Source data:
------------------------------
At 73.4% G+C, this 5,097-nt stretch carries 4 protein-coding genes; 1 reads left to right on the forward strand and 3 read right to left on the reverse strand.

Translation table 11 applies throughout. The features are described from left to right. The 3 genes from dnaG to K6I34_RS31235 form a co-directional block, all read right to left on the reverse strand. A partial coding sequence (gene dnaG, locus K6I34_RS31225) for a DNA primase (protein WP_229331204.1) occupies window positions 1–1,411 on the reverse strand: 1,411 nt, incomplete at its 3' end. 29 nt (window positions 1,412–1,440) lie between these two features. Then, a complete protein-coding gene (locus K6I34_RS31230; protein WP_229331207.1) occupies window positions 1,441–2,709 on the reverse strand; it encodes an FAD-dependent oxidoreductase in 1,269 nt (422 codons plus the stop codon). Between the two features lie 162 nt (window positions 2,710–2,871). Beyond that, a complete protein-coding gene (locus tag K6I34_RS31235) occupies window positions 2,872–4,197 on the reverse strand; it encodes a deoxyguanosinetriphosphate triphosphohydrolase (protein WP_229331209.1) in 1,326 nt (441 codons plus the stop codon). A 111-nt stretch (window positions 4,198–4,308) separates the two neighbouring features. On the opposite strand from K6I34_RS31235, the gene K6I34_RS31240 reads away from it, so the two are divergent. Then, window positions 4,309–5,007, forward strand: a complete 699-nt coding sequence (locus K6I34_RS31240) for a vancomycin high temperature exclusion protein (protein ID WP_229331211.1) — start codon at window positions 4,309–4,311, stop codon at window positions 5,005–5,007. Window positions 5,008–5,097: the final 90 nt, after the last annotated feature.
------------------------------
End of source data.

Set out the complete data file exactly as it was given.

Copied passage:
At 73.4% G+C, this 5,097-nt stretch carries 4 protein-coding genes; 1 reads left to right on the forward strand and 3 read right to left on the reverse strand.

Translation table 11 applies throughout. The features are described from left to right. The 3 genes from dnaG to K6I34_RS31235 form a co-directional block, all read right to left on the reverse strand. A partial coding sequence (gene dnaG, locus K6I34_RS31225) for a DNA primase (protein WP_229331204.1) occupies window positions 1–1,411 on the reverse strand: 1,411 nt, incomplete at its 3' end. 29 nt (window positions 1,412–1,440) lie between these two features. Then, a complete protein-coding gene (locus K6I34_RS31230; protein WP_229331207.1) occupies window positions 1,441–2,709 on the reverse strand; it encodes an FAD-dependent oxidoreductase in 1,269 nt (422 codons plus the stop codon). Between the two features lie 162 nt (window positions 2,710–2,871). Beyond that, a complete protein-coding gene (locus tag K6I34_RS31235) occupies window positions 2,872–4,197 on the reverse strand; it encodes a deoxyguanosinetriphosphate triphosphohydrolase (protein WP_229331209.1) in 1,326 nt (441 codons plus the stop codon). A 111-nt stretch (window positions 4,198–4,308) separates the two neighbouring features. On the opposite strand from K6I34_RS31235, the gene K6I34_RS31240 reads away from it, so the two are divergent. Then, window positions 4,309–5,007, forward strand: a complete 699-nt coding sequence (locus K6I34_RS31240) for a vancomycin high temperature exclusion protein (protein ID WP_229331211.1) — start codon at window positions 4,309–4,311, stop codon at window positions 5,005–5,007. Window positions 5,008–5,097: the final 90 nt, after the last annotated feature.